Once upon a time, people made dwellings out of rocks, dirt, grass, ice, or trees—whatever they pleased. They learned what worked through instinct and error; sometimes buildings rotted away, burned down, or caved in; sometimes they killed or maimed their inhabitants. Thus were born building codes. In 1758 b.c., the Babylonian king Hammurabi enacted the first building code, which mandated death for any builder who constructed a dwelling that fell and killed its owner.
Despite what you may think, today’s building codes are somewhat more kindly—and they aim to protect inhabitants from harm before it’s too late. Yet if you want to build your home of rocks, dirt, straw, bamboo, or unmilled trees, you’ll probably face regulatory discouragement. Building practices and codes have favored industrial building materials—concrete, steel, and milled lumber—and public health crises have given rise to mandated central plumbing, flush toilets, and central sewage treatment.
Although building codes were created to protect our health and safety, in a larger sense they encourage practices that are detrimental to our collective well-being. If you want to build your walls of straw and earth, collect rainwater for drinking, or water your garden with graywater, you can’t assume that getting a building permit will be a slam-dunk. As an architect who frequently escorts designs for earth and straw homes through the permitting process, I’ve seen acceptance increase tremendously over the past few decades. However, if you want to use “nonstandard” approaches, expect to put in extra time and effort.
Because every building department is unique, each nonstandard approach may be viewed differently, and even timing can affect how your submittal will be received (the first person to propose something unfamiliar usually works harder for acceptance). The best strategy is to fortify yourself with knowledge about the alternatives you want to use, the building codes, and the process of obtaining a building permit.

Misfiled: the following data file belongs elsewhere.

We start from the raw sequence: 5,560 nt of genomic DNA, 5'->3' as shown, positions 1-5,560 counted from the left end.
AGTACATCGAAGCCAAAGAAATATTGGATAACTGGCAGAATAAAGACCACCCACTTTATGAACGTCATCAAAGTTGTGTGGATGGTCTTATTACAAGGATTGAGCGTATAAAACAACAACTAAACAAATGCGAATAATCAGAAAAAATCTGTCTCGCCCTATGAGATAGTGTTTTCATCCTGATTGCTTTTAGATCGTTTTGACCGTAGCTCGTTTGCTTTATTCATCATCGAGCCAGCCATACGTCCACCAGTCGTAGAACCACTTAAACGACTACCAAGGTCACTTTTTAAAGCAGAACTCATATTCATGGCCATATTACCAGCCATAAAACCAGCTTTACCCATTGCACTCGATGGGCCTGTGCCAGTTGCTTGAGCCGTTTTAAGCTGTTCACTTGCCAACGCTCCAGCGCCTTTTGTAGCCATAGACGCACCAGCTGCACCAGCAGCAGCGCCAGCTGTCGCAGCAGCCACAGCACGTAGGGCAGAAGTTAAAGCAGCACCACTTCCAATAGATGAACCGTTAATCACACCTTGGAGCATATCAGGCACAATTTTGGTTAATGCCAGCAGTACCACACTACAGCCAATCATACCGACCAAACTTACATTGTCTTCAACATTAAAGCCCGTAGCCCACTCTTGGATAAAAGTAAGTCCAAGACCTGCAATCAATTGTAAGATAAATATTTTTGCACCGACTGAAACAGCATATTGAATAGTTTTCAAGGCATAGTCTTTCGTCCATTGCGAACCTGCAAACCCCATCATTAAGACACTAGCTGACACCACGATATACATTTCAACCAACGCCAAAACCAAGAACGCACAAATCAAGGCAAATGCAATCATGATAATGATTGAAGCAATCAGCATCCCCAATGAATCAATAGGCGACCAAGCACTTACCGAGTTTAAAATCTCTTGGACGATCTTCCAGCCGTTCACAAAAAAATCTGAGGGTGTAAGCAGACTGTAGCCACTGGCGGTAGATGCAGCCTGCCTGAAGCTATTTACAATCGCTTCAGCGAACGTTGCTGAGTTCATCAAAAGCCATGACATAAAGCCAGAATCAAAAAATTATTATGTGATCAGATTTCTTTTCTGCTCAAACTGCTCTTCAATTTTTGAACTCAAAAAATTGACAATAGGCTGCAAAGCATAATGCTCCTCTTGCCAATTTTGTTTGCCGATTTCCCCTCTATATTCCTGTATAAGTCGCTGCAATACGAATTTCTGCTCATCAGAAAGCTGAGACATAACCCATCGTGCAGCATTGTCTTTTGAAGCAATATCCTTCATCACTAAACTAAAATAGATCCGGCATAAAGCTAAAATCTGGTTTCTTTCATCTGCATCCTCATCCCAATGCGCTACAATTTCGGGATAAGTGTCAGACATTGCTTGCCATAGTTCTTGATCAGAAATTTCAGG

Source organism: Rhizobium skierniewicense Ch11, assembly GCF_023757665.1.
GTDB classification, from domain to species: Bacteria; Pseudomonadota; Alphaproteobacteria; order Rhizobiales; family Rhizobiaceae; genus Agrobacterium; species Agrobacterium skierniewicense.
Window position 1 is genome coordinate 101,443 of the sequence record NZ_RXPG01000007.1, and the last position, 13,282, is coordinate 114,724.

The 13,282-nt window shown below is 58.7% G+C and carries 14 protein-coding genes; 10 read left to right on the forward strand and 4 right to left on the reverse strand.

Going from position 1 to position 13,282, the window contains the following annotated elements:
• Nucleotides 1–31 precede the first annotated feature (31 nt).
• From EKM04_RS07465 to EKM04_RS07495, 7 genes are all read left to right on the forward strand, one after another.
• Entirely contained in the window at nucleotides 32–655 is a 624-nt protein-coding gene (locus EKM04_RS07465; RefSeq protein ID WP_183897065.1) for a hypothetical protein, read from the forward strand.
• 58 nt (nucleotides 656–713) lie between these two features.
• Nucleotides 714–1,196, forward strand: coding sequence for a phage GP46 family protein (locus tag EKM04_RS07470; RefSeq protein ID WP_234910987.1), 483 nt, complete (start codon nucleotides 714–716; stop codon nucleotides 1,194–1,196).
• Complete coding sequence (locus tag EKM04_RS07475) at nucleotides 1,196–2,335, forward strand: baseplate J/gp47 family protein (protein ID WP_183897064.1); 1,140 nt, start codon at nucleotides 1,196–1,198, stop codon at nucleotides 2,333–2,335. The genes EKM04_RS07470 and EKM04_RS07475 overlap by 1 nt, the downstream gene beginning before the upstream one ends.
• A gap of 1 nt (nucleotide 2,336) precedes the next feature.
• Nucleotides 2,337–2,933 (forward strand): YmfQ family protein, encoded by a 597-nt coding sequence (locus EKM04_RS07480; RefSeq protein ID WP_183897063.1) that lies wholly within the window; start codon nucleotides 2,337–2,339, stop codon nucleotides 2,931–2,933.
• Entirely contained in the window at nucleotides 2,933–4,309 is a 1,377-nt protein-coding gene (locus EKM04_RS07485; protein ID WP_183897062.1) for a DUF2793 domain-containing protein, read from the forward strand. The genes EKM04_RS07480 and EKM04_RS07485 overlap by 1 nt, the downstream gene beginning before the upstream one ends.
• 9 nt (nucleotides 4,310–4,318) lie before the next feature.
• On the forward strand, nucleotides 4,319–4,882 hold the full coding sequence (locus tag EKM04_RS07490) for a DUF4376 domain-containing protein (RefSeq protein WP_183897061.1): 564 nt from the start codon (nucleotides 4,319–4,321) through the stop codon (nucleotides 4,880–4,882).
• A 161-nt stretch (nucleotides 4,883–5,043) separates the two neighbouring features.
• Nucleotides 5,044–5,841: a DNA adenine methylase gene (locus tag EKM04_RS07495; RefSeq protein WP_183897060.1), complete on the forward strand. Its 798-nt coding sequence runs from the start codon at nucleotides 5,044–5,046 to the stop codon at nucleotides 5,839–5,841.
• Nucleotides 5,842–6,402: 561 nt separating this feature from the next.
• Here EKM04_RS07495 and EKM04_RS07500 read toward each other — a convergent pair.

Secrets of codes and permitting
To begin with, here are some facts not widely known outside the building professions:
• Getting a permit has more to do with your building department than with the codes. Building codes are created at the national level, yet they are adopted, altered, and enforced at the local level.
• Building codes contain provisions for alternative construction. Section 104.11 of the International Building Code authorizes building officials to evaluate alternative materials, designs, or methods with respect to the code’s intent, and to specify and accept test results in support of those alternatives.
• Not all buildings require a normal permit. Some areas in the United States have no building codes. A few jurisdictions have special “owner-builder codes” that allow home construction with minimal government oversight. And most codes exempt nonoccupied accessory buildings under a designated square footage.
• Anyone can propose changes to building codes. Codes are altered or supplemented annually through a review and hearing process that anyone can participate in.
A code and permit primer
In the United States, building codes were born in 1625 to address fire safety and materials for roof coverings. They blossomed in the 1800s in larger cities to regulate such features as fire escapes, ventilation, water supply, toilets, and stair railings. By 1940, there were three regional code organizations in the United States, each with a different model building code. Those regional codes have recently been replaced by a single national family of building codes under the auspices of the International Code Council (ICC). These include the International Building Code (IBC), International Residential Code (IRC), and international versions of the Mechanical, Plumbing, Fire, and Energy Conservation codes, and they are now being adopted by building departments nationwide. There are also codes specific to various aspects of building, including the National Electric Code and other standards for materials, equipment, methods, and testing, which are referenced by the IBC. Check with your local building department to learn what codes are in effect and when new codes may be adopted.